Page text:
AP weight-bearing, double-stance, long-leg mechanical axis radiograph of a lower extremity demonstrating mild varus malalignment.
Intraoperative arthroscopic image of a large medial femoral condyle fullthickness articular cartilage defect (International Cartilage Repair Society grade IV).
Outcomes of Knee Joint Preservation Surgery
In general, patients in whom knee joint preservation techniques are considered often have debilitating pain and limited function. Usually, these patients have undergone one or more prior ipsilateral surgical procedures and are seeking a surgical alternative to nonsurgical treatment. Nonsurgical management options that may help alleviate pain include weight loss, activity modification, oral anti-inflammatory medications, unloader bracing, cryotherapy, compression therapy, physical therapy, injection therapy via intra-articular corticosteroids, viscosupplementation, and biologic injections. Although nonsurgical treatment can be attempted if a patient prefers, most patients have severe symptoms and pathology that warrant surgical treatment. Surgical management options for knee joint preservation vary and depend on the specific pathology or pathologies being managed. A summary of the surgical techniques for knee joint preservation, which can be performed in isolation or via a combined approach, is presented in Table 3.
Concurrent Versus Staged Procedures
Depending on patient indications, surgical techniques for knee joint preservation can be performed concurrently or in a staged manner (Figure 4). A concurrent approach requires a single surgery but often requires a longer surgical duration, which may be associated with a more difficult postoperative recovery. A staged approach is advantageous because it involves a shorter surgical duration and a potentially easier postoperative recovery but requires multiple surgeries, each of which is associated with anesthetic and surgical risks. The cost-effectiveness of concurrent versus staged knee joint preservation procedures has not been evaluated in enough detail to determine the superiority of one approach over the other. Although determining the most appropriate procedures for the management of meniscal deficiency, ligamentous instability, and malalignment is somewhat straightforward, determining the optimal procedure for the management of a full-thickness chondral lesion is more controversial.[33,35–37] The continuous development of novel, biologic solutions further complicates the decision-making process because such treatments often offer attractive, less-invasive options compared with traditional techniques but lack clinical evidence to support their use. Overall, it is extremely difficult to determine which combination of available procedures is absolutely necessary for a given patient in whom joint preservation surgery is considered. Often, it is unclear which pathology is responsible for symptoms. In addition, in many patients, the appropriate treatment option is clear, but the anticipated postoperative activity goals of a patient may be unreasonable after that procedure.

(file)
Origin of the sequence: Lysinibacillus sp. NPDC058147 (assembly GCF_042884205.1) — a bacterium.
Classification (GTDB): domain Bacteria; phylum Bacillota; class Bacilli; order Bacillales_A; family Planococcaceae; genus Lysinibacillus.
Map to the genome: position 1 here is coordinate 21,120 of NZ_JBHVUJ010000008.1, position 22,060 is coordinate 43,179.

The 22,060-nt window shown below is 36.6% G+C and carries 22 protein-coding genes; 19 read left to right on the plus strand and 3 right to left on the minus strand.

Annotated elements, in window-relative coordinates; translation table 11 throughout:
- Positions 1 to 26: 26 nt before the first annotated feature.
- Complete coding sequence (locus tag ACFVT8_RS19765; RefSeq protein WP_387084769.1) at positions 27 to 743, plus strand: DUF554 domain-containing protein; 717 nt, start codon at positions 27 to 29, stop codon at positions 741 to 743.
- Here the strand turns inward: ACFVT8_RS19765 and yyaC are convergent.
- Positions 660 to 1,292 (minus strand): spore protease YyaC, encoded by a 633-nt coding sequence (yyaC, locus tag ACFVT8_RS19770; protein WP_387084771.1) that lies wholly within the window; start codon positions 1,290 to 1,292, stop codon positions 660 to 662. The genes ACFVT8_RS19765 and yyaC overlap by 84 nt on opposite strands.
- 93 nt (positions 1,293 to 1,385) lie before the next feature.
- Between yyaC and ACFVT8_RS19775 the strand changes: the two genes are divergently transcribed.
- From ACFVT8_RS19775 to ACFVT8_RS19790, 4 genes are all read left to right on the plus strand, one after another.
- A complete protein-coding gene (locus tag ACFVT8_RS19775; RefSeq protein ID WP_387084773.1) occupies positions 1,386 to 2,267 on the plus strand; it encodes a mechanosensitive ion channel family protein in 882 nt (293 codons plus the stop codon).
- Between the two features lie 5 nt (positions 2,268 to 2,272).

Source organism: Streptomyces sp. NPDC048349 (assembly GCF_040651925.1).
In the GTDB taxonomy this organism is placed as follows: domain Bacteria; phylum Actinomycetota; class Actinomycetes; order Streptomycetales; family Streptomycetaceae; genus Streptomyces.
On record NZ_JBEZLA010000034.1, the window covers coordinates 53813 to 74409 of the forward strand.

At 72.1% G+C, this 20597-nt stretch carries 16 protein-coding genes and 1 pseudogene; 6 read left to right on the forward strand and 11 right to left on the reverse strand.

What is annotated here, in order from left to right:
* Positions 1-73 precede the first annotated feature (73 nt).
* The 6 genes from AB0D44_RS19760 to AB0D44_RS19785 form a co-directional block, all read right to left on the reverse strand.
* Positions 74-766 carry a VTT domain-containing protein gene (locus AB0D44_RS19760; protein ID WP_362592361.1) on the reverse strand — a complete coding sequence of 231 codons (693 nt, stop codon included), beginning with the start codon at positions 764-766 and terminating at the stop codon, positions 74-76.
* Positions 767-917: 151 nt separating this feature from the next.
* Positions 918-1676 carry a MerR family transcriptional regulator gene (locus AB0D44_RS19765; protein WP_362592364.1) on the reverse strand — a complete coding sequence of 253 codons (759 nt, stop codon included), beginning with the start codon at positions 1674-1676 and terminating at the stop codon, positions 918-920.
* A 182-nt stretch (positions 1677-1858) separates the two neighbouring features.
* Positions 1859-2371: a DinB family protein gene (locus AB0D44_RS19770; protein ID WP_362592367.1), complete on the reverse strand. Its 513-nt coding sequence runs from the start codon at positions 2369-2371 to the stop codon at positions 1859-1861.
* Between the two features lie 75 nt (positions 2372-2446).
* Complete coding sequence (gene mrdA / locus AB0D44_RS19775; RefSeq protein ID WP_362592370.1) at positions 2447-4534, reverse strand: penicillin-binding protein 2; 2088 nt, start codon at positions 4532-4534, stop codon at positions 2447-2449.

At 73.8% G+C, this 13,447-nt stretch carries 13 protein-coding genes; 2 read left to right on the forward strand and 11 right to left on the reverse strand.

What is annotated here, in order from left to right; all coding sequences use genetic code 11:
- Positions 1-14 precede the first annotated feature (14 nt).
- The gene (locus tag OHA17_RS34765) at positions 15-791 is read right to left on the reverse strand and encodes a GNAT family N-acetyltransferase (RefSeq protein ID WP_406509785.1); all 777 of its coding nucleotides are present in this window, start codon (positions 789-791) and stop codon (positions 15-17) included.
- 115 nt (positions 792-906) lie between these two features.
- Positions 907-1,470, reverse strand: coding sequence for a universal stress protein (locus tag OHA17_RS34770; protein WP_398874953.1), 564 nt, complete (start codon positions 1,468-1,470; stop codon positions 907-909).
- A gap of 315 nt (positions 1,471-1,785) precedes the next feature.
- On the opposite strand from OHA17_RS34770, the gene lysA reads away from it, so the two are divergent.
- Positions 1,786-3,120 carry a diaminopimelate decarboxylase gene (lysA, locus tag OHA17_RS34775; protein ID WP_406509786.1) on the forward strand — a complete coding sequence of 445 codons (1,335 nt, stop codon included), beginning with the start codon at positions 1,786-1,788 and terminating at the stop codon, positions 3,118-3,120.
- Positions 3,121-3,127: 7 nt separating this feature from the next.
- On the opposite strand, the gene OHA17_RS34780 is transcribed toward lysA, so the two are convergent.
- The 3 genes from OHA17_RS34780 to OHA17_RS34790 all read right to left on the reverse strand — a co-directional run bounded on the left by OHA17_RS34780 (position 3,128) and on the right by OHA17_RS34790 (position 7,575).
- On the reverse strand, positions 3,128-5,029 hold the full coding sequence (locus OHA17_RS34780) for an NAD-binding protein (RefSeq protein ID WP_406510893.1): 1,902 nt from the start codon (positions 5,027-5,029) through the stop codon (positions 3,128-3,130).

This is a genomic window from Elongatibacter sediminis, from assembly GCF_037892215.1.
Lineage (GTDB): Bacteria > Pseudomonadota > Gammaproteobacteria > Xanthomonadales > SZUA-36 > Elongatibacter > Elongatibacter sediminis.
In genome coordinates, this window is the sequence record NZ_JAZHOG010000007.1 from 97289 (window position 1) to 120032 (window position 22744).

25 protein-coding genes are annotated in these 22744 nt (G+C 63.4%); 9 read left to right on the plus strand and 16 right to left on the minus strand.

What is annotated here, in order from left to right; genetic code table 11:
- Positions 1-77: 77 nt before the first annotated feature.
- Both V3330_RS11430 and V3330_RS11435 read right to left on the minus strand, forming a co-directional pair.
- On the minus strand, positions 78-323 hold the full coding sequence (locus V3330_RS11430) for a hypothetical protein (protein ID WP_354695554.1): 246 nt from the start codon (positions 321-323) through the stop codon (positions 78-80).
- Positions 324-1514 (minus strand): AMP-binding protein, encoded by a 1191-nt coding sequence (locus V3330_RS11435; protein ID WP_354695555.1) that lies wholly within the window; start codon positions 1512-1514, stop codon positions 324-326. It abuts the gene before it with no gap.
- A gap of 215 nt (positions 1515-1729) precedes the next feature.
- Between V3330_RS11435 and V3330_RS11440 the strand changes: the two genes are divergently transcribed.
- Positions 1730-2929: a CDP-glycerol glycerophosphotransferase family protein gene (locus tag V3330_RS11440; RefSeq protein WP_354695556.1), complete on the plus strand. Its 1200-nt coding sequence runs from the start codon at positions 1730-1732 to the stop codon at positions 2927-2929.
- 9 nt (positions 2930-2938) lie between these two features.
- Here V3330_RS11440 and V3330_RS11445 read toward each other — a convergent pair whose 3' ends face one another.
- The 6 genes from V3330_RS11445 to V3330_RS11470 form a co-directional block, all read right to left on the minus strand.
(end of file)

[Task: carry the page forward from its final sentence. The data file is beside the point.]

Intraoperative photograph of a knee with a large medial femoral condyle full-thickness articular cartilage defect showing osteochondral allograft transplantation and concomitant high tibial osteotomy.
Because patients who undergo joint preservation procedures often undergo concomitant procedures for the management of multiple underlying pathologies, interpretation of the clinical results of a single joint preservation procedure may be difficult. In addition, defining a good or excellent outcome versus a poor outcome and defining a failed procedure is a challenge because of the heterogeneity of reported outcomes. Standard patient-reported outcomes (PROs) may not adequately portray the clinical outcomes of patients who undergo cartilage restoration. For example, many surgeons may consider unplanned knee surgery after a joint preservation procedure, such as arthroscopic débridement, to be an indication of a failed joint preservation procedure, whereas the patient may be extremely satisfied with the overall outcome.[38,39] Many studies on the clinical outcomes of patients who undergo knee joint preservation surgery are retrospective in design and are subject to the weaknesses and biases inherent to level IV retrospective studies. Despite these limitations, many clinical studies have been published on the outcomes of patients who undergo knee joint preservation surgery.[17,38,39,41–45] Key outcomes of patients who undergo concomitant knee joint preservation procedures are listed in Table 4.